Amy and Vicky argue their claims accrued when they learned of
Anderson's criminal conduct in 2009. Doc. 14 at 4-8. In
short, the issue is whether the discovery rule applies to
§ 2255 claims. This is a question of first impression in
Discovery Rule in the Eleventh Circuit
speaking, the federal discovery rule provides that a cause of
action accrues when a plaintiff is aware of his injury and
its cause. Although it has been said that the discovery rule
“is bad wine of recent vintage, ” TRW Inc. v.
Andrews, 534 U.S. 19, 37 (Scalia, J., concurring), it
still has a place at the table. The Eleventh Circuit's
decision in White v. Mercury Marine, Div. of
Brunswick, 129 F.3d 1428 (1997), is a good starting
point for figuring out where that place is. There, the Court
interpreted the general maritime statute of limitations, 46
U.S.C. § 763a, which runs “from the date the cause
of action accrued.” White, 129 F.3d at
1430-31. Noting the ambiguity of “accrue” and the
absence of legislative history, the Eleventh Circuit turned
to two Supreme Court cases interpreting similar statutory
language. Id. at 1431.
the Eleventh Circuit discussed Urie v. Thompson, 337
U.S. 163 (1949), in which the Supreme Court addressed when a
Federal Employers Liability Act (FELA) silicosis claim
accrued to determine if a railroad worker's claim was
barred by the three year statute of limitations.
White, 129 F.3d at 1432. The railroad argued the
worker's claim accrued when he contracted silicosis,
which, given his prolonged exposure to silica dust, must have
occurred more than three years before he filed suit. 337 U.S.
at 169. The Supreme Court disagreed, holding the claim
accrued on the date the worker first knew or should have
known of his injury and its cause. Id. at 170. As
the Eleventh Circuit in White put it, the Supreme
Court reasoned that “adopting an actual occurrence or
onset theory of accrual would punish the worker's
‘blameless ignorance' in ways that the FELA's
‘humane legislative plan' never intended.”
129 F.3d at 1432. The plaintiff in White sought to
distinguish Urie, arguing it stood not for the
application of the injury discovery rule but rather for the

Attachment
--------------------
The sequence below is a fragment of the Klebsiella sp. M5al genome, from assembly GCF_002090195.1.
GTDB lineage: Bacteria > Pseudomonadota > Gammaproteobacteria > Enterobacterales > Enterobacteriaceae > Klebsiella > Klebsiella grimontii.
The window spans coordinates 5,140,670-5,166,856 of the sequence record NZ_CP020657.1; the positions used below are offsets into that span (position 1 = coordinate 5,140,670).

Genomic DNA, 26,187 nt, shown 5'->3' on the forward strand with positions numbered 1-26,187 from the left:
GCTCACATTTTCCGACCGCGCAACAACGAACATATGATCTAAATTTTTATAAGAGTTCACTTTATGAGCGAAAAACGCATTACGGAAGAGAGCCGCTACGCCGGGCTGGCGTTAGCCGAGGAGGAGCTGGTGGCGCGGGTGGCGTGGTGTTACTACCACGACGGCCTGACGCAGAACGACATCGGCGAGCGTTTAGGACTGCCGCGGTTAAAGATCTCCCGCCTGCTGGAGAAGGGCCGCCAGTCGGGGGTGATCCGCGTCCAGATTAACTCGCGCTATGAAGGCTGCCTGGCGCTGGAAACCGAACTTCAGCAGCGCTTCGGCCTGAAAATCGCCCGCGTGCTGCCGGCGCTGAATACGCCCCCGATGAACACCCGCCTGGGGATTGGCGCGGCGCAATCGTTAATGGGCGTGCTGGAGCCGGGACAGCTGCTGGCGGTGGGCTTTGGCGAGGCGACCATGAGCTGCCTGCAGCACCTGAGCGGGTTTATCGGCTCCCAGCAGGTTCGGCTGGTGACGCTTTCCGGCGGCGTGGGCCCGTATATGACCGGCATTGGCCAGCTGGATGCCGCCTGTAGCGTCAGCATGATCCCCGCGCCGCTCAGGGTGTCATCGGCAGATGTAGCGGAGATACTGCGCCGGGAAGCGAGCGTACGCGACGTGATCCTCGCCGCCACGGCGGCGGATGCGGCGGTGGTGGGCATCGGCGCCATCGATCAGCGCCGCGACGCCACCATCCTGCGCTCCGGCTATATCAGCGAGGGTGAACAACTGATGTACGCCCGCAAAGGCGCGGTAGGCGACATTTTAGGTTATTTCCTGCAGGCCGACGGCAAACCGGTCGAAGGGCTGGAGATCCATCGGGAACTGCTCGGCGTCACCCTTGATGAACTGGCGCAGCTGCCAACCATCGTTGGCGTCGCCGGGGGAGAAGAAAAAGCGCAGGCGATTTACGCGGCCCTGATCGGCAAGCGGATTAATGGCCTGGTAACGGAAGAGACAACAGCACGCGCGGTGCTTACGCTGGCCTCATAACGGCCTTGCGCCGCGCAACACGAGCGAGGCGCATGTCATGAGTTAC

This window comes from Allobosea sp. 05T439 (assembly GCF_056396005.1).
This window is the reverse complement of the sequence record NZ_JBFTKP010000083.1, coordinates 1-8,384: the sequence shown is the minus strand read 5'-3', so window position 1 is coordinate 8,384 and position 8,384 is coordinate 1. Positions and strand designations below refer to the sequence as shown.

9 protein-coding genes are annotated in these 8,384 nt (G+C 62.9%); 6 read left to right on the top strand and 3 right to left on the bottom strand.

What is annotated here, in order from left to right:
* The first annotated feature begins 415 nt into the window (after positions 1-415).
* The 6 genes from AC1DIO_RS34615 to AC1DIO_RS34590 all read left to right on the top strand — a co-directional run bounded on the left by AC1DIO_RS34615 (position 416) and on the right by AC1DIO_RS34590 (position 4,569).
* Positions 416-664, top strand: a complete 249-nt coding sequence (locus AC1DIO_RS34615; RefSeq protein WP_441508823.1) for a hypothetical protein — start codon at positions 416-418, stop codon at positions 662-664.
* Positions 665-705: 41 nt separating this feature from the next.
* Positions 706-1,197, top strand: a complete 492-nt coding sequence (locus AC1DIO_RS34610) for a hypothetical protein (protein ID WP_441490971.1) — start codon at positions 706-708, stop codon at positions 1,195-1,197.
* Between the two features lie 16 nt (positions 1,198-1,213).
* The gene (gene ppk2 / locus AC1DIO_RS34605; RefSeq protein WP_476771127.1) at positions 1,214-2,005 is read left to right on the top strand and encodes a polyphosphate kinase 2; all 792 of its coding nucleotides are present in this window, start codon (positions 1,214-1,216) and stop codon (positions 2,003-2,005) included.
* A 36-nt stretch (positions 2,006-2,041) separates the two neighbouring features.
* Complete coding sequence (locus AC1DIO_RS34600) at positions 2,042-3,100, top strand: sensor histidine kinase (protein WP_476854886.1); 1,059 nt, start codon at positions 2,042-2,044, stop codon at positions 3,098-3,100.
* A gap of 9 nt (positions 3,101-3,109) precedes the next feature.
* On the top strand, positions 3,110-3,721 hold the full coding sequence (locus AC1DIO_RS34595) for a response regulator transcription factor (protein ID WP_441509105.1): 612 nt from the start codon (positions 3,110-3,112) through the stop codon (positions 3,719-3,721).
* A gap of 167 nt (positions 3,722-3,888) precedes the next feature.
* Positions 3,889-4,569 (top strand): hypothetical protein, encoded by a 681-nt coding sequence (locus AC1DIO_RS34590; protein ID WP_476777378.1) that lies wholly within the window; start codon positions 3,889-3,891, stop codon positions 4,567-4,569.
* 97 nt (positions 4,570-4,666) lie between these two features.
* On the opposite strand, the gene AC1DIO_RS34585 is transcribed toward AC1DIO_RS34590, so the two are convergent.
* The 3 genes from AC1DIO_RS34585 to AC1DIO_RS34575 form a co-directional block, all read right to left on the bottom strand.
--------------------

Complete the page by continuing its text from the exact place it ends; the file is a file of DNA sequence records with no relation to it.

most plaintiff-friendly accrual theory. Id. at 1433.
The Eleventh Circuit disagreed, noting that the discovery
rule is neutral and thus should not be applied only when it
works to a plaintiff's benefit. Id.
[The discovery rule] protects plaintiffs who are unaware of
their injury, while requiring those plaintiffs who have
“discovered” their injury to file suit within the
prescribed period. It, like the statute of limitations in
general, is a neutral balancing of interests, which must be
neutrally applied regardless of the party it benefits in a
Eleventh Circuit then examined United States v.
Kubrick, 444 U.S. 111 (1979), which addressed the
Federal Tort Claims Act's requirement that a plaintiff
present his claim within two years after his claim accrued.
White, 129 F.3d at 1433. In Kubrick, the
plaintiff knew of his injury and its cause but did not know
the injury was negligently inflicted. 444 U.S. at
114-15. Thus, the plaintiff argued his claim did not accrue
until he discovered his injury was the result of negligence.
Id. at 115. The Supreme Court disagreed and held
that the plaintiff's claim accrued when he discovered his
injury and its cause rather than when the plaintiff realized
he had a cause of action. Id. at 122-23.
White, the Eleventh Circuit found Urie and
So, twice the Supreme Court has been presented with federal
statutes of limitations language materially identical to that
in the general maritime statute of limitations, and twice the
Supreme Court has held that courts should use the discovery
rule to determine when a cause of action accrues. It is a
familiar canon of statutory construction that courts should
construe similar statutory language similarly. . . . We see
no good reason to give the term “accrue” as
Congress used it in the general maritime statute of
limitations a different meaning from that the Supreme Court
gave the identical term when Congress used it in the FELA and
129 F.3d at 1434. Indeed, the Eleventh Circuit observed that
it seemed Congress had agreed with “the Supreme
Court's construction of the word ‘accrue,
'” given that the Supreme Court in Kubrick
“practically invited Congress” to address its
interpretation of accrue “if the Court had misjudged
the legislative intent on the matter.” Id. at
1434-35. Yet, Congress enacted the general maritime statute
of limitations well after Urie and Kubrick,
“suggest[ing] that Congress tacitly accepted the
[Supreme] Court's interpretation [of accrue], or at least
was not noticeably upset with it.” Id. at
1434. Accordingly, the Eleventh ...